AP Photo/David Zalubowski
It was the ultimate feeling of heartbreak, then jubilation. The range of emotion swirled over the course of roughly half an hour. It was nervous, exciting, and everything in between, but that’s what playoff baseball is supposed.
The Phillies were a win away from a rematch in the NLCS, and they had Cliff Lee on the mound to get them there. The Phillies gave him a lead early, as Shane Victorino smacked a solo home run. The Phillies were held in check on the board, but Lee was also throwing a gem. Jayson Werth hit a solo shot of his own in the sixth, but Troy Tulowitzki doubled home a run and the Phillies entered the seventh with a one-run lead, and Cliff Lee heading toward a complete game. The Phillies entered the bottom of the eighth with the same one-run lead, but Lee began to tire, and the Rockies put two on with one out. The Phillies got a huge diving catch from defensive replacement Ben Francisco for the second out. Jason Giambi was the last chance at a rally that inning. He blooped a single into left field to tie the game. Yorvit Torreabla broke the tie with a two run double. The Phillies had one last chance to clinch that night, and they needed a two-run rally immediately after surrendering a lead, all with two outs. Game over, right? Not so fast. The Phillies got the tying run to the plate with one out, but quickly saw the second out recorded, and saw Chase Utley as their last hope with two strikes on him. Utley stayed patient and worked a walk. Ryan Howard stepped up with the tying run on first. He had used a rallying cry prior to the inning saying “get me to the plate, boys.” Howard was there, and drove a 2-1 pitch to the wall in right. Utley read it perfectly, and nearly tripped over Victorino’s heels rounding third. Both runs scored on the RBI double. Jayson Werth followed with an RBI single and the comeback was complete. Scott Eyre was called on to close out the game, but allowed two baserunners, so Brad Lidge entered. The celebration began when he struck out Tulowitzki to end the game and the series.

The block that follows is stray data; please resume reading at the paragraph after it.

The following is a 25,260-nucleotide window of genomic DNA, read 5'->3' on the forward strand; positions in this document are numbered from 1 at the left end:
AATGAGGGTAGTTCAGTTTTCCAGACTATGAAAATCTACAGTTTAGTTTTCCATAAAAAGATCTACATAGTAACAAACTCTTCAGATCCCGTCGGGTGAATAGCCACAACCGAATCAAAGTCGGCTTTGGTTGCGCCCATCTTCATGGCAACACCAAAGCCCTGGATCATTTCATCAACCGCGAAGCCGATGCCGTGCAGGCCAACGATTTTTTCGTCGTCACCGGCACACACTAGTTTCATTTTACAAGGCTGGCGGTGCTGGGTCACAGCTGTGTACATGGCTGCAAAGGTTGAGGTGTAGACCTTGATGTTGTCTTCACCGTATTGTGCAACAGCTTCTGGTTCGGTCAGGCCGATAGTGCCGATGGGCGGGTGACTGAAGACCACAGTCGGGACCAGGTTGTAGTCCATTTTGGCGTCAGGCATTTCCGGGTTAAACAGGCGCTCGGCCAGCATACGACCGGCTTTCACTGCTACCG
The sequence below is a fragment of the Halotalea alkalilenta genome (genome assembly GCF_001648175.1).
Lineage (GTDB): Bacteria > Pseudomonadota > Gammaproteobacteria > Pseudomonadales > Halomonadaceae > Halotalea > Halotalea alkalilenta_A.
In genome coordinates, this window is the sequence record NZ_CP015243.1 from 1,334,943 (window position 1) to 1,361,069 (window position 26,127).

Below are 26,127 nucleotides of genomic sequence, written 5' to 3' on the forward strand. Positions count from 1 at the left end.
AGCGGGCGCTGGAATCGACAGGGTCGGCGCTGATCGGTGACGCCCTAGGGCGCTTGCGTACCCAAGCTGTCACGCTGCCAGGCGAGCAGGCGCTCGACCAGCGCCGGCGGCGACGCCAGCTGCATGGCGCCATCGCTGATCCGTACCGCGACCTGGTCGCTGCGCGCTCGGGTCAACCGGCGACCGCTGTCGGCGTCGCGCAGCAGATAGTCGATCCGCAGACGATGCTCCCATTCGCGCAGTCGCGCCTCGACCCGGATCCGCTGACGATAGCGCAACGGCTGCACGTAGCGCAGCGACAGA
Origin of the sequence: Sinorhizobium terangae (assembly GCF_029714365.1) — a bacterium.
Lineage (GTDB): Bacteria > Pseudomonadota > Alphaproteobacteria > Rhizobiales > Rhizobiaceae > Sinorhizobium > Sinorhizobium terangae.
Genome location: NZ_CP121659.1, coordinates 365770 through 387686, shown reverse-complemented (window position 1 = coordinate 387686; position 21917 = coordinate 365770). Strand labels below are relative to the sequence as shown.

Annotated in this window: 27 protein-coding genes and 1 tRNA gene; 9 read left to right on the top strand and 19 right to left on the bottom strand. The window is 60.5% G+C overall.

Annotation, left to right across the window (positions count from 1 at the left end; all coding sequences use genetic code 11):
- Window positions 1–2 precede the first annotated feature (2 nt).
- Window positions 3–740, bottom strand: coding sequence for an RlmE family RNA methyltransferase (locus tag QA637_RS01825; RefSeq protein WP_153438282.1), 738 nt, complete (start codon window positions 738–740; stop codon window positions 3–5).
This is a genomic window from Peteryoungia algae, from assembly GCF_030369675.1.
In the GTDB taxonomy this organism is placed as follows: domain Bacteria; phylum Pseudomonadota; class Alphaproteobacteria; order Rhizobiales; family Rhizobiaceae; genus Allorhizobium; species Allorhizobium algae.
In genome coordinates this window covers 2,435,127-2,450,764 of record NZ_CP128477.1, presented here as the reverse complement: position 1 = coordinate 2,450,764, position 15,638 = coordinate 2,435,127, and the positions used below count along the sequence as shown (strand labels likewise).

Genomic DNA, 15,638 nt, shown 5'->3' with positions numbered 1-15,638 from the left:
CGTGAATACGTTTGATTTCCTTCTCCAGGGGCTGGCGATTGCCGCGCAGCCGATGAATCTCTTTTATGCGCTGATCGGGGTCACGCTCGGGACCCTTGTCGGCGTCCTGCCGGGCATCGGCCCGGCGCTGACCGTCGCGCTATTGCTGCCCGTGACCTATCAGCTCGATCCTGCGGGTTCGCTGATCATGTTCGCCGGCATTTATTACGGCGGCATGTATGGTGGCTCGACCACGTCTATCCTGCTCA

This game was too important lose. The last thing the Phillies needed was a deciding Game 5 at home. The Phillies rally was one of the best. Two outs, no problems. The Phillies carried themselves and let the rallying spirit they possessed carry them to the NLCS, even when they trailed by two with two outs. This team was living up to the name Fightin’ Phils, and they showed it the entire season. This game ranks on the list because of the importance of the game. Rallies are great, but in the playoffs, when every game matters, it’s more important to win, and when you win like this, it’s hard to not say it’s a classic. The comeback kids are the reason this game ranks sixth on the list of Games of the Year: 2009.